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Viruses 2013, 5(11), 2856-2880; doi:10.3390/v5112856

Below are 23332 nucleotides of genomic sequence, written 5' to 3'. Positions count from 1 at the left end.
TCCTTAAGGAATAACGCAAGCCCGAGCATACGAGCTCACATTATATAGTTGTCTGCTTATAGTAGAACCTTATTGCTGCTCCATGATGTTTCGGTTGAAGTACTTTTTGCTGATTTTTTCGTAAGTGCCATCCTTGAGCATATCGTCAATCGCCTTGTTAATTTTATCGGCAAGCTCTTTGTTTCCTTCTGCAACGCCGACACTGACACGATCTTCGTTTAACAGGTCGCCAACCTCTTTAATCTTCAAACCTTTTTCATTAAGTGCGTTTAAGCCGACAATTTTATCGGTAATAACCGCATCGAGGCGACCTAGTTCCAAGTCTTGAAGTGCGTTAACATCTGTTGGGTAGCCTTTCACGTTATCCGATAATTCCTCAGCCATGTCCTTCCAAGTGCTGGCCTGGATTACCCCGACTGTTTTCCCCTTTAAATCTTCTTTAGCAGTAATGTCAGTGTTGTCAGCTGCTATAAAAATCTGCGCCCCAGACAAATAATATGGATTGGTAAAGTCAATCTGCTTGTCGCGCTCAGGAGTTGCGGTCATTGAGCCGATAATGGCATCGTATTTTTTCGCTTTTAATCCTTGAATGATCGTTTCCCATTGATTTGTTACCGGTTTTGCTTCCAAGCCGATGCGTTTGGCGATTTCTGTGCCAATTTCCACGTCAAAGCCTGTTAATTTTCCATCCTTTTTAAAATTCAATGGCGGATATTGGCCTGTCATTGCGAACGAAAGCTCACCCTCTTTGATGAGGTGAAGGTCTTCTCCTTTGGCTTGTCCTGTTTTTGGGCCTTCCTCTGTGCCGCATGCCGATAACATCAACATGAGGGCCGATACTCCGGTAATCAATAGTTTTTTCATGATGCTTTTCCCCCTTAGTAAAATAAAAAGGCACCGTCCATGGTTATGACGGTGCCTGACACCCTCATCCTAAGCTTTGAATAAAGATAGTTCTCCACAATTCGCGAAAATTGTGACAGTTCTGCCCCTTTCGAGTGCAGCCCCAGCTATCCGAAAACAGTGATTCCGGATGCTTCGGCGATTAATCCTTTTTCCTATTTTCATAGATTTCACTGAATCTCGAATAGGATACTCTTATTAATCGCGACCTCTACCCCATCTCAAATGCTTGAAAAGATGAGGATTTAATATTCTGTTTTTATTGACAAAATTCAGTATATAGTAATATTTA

Abstract: West Nile virus (WNV) is a neurotropic flavivirus that cycles between mosquitoes and birds but that can also infect humans, horses, and other vertebrate animals. In most humans, WNV infection remains subclinical. However, 20%–40% of those infected may develop WNV disease, with symptoms ranging from fever to meningoencephalitis. A large variety of WNV strains have been described worldwide. Based on their genetic differences, they have been classified into eight lineages; the pathogenic strains belong to lineages 1 and 2. Ten years ago, Beasley et al. (2002) found that dramatic differences exist in the virulence and neuroinvasion properties of lineage 1 and lineage 2 WNV strains. Further insights on how WNV interacts with its hosts have recently been gained; the virus acts either at the periphery or on the central nervous system (CNS), and these observed differences could help explain the differential virulence and neurovirulence of WNV strains. This review aims to summarize the current state of knowledge on factors that trigger WNV dissemination and CNS invasion as well as on the inflammatory response and CNS damage induced by WNV. Moreover, we will discuss how WNV strains differentially interact with the innate immune system and CNS cells, thus influencing WNV pathogenesis.